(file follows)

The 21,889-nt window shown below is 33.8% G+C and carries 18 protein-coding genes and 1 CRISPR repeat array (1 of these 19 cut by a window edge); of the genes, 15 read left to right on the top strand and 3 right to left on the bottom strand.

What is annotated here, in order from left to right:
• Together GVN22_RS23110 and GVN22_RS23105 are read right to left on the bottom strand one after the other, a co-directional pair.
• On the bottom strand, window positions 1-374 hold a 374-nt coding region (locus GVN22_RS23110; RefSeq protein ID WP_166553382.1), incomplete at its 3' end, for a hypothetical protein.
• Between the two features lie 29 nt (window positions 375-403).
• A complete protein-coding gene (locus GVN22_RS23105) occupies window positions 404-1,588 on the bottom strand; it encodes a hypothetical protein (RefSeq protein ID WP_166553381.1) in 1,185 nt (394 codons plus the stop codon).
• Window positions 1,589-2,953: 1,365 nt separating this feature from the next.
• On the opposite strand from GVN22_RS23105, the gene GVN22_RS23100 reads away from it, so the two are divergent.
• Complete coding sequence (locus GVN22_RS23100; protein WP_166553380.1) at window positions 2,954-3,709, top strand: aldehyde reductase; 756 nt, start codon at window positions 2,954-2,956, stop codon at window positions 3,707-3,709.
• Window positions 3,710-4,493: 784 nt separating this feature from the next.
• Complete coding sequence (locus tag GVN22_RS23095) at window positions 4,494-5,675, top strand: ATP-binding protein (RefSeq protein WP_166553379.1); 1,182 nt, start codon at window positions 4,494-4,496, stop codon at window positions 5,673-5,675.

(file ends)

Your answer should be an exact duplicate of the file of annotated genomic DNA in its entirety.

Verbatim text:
The 21,889-nt window shown below is 33.8% G+C and carries 18 protein-coding genes and 1 CRISPR repeat array (1 of these 19 cut by a window edge); of the genes, 15 read left to right on the top strand and 3 right to left on the bottom strand.

What is annotated here, in order from left to right:
• Together GVN22_RS23110 and GVN22_RS23105 are read right to left on the bottom strand one after the other, a co-directional pair.
• On the bottom strand, window positions 1-374 hold a 374-nt coding region (locus GVN22_RS23110; RefSeq protein ID WP_166553382.1), incomplete at its 3' end, for a hypothetical protein.
• Between the two features lie 29 nt (window positions 375-403).
• A complete protein-coding gene (locus GVN22_RS23105) occupies window positions 404-1,588 on the bottom strand; it encodes a hypothetical protein (RefSeq protein ID WP_166553381.1) in 1,185 nt (394 codons plus the stop codon).
• Window positions 1,589-2,953: 1,365 nt separating this feature from the next.
• On the opposite strand from GVN22_RS23105, the gene GVN22_RS23100 reads away from it, so the two are divergent.
• Complete coding sequence (locus GVN22_RS23100; protein WP_166553380.1) at window positions 2,954-3,709, top strand: aldehyde reductase; 756 nt, start codon at window positions 2,954-2,956, stop codon at window positions 3,707-3,709.
• Window positions 3,710-4,493: 784 nt separating this feature from the next.
• Complete coding sequence (locus tag GVN22_RS23095) at window positions 4,494-5,675, top strand: ATP-binding protein (RefSeq protein WP_166553379.1); 1,182 nt, start codon at window positions 4,494-4,496, stop codon at window positions 5,673-5,675.